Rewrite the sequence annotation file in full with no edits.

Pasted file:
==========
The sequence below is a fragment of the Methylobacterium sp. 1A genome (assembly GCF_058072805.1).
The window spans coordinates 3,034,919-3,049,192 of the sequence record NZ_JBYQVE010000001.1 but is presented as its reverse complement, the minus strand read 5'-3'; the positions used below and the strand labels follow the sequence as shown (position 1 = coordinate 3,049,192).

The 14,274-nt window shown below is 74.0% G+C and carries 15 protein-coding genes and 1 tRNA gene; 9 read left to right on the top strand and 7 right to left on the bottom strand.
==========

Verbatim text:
The sequence below is a fragment of the Methylobacterium sp. 1A genome (assembly GCF_058072805.1).
The window spans coordinates 3,034,919-3,049,192 of the sequence record NZ_JBYQVE010000001.1 but is presented as its reverse complement, the minus strand read 5'-3'; the positions used below and the strand labels follow the sequence as shown (position 1 = coordinate 3,049,192).

The 14,274-nt window shown below is 74.0% G+C and carries 15 protein-coding genes and 1 tRNA gene; 9 read left to right on the top strand and 7 right to left on the bottom strand.